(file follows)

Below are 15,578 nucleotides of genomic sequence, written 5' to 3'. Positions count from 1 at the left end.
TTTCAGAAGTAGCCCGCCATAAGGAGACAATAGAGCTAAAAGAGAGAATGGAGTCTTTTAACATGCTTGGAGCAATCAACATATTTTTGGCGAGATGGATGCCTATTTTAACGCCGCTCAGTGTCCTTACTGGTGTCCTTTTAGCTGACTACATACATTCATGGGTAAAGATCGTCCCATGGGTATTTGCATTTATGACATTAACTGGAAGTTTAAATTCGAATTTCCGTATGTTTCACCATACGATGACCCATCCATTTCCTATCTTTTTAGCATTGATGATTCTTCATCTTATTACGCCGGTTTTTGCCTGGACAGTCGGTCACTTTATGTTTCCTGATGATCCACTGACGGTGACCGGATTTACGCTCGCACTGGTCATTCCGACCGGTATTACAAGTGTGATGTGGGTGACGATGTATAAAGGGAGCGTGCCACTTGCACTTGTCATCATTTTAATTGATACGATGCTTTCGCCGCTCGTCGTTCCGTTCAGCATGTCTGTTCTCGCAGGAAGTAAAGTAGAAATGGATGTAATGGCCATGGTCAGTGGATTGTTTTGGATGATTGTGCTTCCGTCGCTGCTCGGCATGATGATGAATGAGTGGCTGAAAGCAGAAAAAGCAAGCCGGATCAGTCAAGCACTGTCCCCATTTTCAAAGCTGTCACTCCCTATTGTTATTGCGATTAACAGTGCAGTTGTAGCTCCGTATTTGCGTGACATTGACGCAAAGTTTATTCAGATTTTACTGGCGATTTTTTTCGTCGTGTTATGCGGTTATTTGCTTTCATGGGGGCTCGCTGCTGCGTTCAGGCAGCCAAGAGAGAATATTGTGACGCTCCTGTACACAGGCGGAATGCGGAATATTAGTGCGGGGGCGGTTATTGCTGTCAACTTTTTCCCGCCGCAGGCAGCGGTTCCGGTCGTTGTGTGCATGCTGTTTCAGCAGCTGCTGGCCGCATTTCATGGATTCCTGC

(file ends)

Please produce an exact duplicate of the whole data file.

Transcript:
Below are 15,578 nucleotides of genomic sequence, written 5' to 3'. Positions count from 1 at the left end.
TTTCAGAAGTAGCCCGCCATAAGGAGACAATAGAGCTAAAAGAGAGAATGGAGTCTTTTAACATGCTTGGAGCAATCAACATATTTTTGGCGAGATGGATGCCTATTTTAACGCCGCTCAGTGTCCTTACTGGTGTCCTTTTAGCTGACTACATACATTCATGGGTAAAGATCGTCCCATGGGTATTTGCATTTATGACATTAACTGGAAGTTTAAATTCGAATTTCCGTATGTTTCACCATACGATGACCCATCCATTTCCTATCTTTTTAGCATTGATGATTCTTCATCTTATTACGCCGGTTTTTGCCTGGACAGTCGGTCACTTTATGTTTCCTGATGATCCACTGACGGTGACCGGATTTACGCTCGCACTGGTCATTCCGACCGGTATTACAAGTGTGATGTGGGTGACGATGTATAAAGGGAGCGTGCCACTTGCACTTGTCATCATTTTAATTGATACGATGCTTTCGCCGCTCGTCGTTCCGTTCAGCATGTCTGTTCTCGCAGGAAGTAAAGTAGAAATGGATGTAATGGCCATGGTCAGTGGATTGTTTTGGATGATTGTGCTTCCGTCGCTGCTCGGCATGATGATGAATGAGTGGCTGAAAGCAGAAAAAGCAAGCCGGATCAGTCAAGCACTGTCCCCATTTTCAAAGCTGTCACTCCCTATTGTTATTGCGATTAACAGTGCAGTTGTAGCTCCGTATTTGCGTGACATTGACGCAAAGTTTATTCAGATTTTACTGGCGATTTTTTTCGTCGTGTTATGCGGTTATTTGCTTTCATGGGGGCTCGCTGCTGCGTTCAGGCAGCCAAGAGAGAATATTGTGACGCTCCTGTACACAGGCGGAATGCGGAATATTAGTGCGGGGGCGGTTATTGCTGTCAACTTTTTCCCGCCGCAGGCAGCGGTTCCGGTCGTTGTGTGCATGCTGTTTCAGCAGCTGCTGGCCGCATTTCATGGATTCCTGC